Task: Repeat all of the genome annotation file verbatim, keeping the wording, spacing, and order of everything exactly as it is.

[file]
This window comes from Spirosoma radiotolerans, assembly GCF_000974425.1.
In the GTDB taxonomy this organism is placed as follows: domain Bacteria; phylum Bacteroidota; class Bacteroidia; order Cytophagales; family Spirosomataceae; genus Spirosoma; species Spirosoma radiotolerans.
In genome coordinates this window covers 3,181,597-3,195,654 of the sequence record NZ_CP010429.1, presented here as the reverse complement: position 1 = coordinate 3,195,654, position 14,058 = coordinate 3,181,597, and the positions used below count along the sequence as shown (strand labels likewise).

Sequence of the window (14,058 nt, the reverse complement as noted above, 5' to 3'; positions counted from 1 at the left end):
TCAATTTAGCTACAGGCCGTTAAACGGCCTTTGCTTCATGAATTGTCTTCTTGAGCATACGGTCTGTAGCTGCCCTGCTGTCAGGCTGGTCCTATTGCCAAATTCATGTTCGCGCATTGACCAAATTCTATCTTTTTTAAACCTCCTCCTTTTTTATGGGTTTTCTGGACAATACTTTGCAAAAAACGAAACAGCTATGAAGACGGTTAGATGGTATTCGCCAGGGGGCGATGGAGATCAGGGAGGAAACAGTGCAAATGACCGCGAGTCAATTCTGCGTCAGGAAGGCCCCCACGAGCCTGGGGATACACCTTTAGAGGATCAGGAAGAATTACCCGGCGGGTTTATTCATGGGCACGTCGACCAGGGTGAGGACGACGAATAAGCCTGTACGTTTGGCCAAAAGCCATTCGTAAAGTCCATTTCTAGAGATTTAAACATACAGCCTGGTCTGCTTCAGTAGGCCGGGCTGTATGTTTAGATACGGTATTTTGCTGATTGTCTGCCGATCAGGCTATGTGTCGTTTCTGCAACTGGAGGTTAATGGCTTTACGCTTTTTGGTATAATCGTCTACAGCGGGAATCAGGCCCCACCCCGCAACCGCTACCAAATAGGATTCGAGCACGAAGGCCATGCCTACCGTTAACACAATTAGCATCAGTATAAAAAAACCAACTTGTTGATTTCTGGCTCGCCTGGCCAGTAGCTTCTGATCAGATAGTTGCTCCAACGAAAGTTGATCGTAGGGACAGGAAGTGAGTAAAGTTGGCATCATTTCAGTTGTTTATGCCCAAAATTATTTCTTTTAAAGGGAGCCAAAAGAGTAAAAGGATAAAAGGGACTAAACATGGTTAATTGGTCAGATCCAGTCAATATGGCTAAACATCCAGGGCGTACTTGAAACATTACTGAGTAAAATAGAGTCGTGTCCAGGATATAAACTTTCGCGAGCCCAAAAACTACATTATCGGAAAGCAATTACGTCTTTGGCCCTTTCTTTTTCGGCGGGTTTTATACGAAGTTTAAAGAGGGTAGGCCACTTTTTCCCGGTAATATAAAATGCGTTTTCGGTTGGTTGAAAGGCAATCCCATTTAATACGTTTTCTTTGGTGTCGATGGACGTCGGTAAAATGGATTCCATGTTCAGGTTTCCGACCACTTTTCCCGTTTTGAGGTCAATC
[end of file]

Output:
This window comes from Spirosoma radiotolerans, assembly GCF_000974425.1.
In the GTDB taxonomy this organism is placed as follows: domain Bacteria; phylum Bacteroidota; class Bacteroidia; order Cytophagales; family Spirosomataceae; genus Spirosoma; species Spirosoma radiotolerans.
In genome coordinates this window covers 3,181,597-3,195,654 of the sequence record NZ_CP010429.1, presented here as the reverse complement: position 1 = coordinate 3,195,654, position 14,058 = coordinate 3,181,597, and the positions used below count along the sequence as shown (strand labels likewise).

Sequence of the window (14,058 nt, the reverse complement as noted above, 5' to 3'; positions counted from 1 at the left end):
TCAATTTAGCTACAGGCCGTTAAACGGCCTTTGCTTCATGAATTGTCTTCTTGAGCATACGGTCTGTAGCTGCCCTGCTGTCAGGCTGGTCCTATTGCCAAATTCATGTTCGCGCATTGACCAAATTCTATCTTTTTTAAACCTCCTCCTTTTTTATGGGTTTTCTGGACAATACTTTGCAAAAAACGAAACAGCTATGAAGACGGTTAGATGGTATTCGCCAGGGGGCGATGGAGATCAGGGAGGAAACAGTGCAAATGACCGCGAGTCAATTCTGCGTCAGGAAGGCCCCCACGAGCCTGGGGATACACCTTTAGAGGATCAGGAAGAATTACCCGGCGGGTTTATTCATGGGCACGTCGACCAGGGTGAGGACGACGAATAAGCCTGTACGTTTGGCCAAAAGCCATTCGTAAAGTCCATTTCTAGAGATTTAAACATACAGCCTGGTCTGCTTCAGTAGGCCGGGCTGTATGTTTAGATACGGTATTTTGCTGATTGTCTGCCGATCAGGCTATGTGTCGTTTCTGCAACTGGAGGTTAATGGCTTTACGCTTTTTGGTATAATCGTCTACAGCGGGAATCAGGCCCCACCCCGCAACCGCTACCAAATAGGATTCGAGCACGAAGGCCATGCCTACCGTTAACACAATTAGCATCAGTATAAAAAAACCAACTTGTTGATTTCTGGCTCGCCTGGCCAGTAGCTTCTGATCAGATAGTTGCTCCAACGAAAGTTGATCGTAGGGACAGGAAGTGAGTAAAGTTGGCATCATTTCAGTTGTTTATGCCCAAAATTATTTCTTTTAAAGGGAGCCAAAAGAGTAAAAGGATAAAAGGGACTAAACATGGTTAATTGGTCAGATCCAGTCAATATGGCTAAACATCCAGGGCGTACTTGAAACATTACTGAGTAAAATAGAGTCGTGTCCAGGATATAAACTTTCGCGAGCCCAAAAACTACATTATCGGAAAGCAATTACGTCTTTGGCCCTTTCTTTTTCGGCGGGTTTTATACGAAGTTTAAAGAGGGTAGGCCACTTTTTCCCGGTAATATAAAATGCGTTTTCGGTTGGTTGAAAGGCAATCCCATTTAATACGTTTTCTTTGGTGTCGATGGACGTCGGTAAAATGGATTCCATGTTCAGGTTTCCGACCACTTTTCCCGTTTTGAGGTCAATC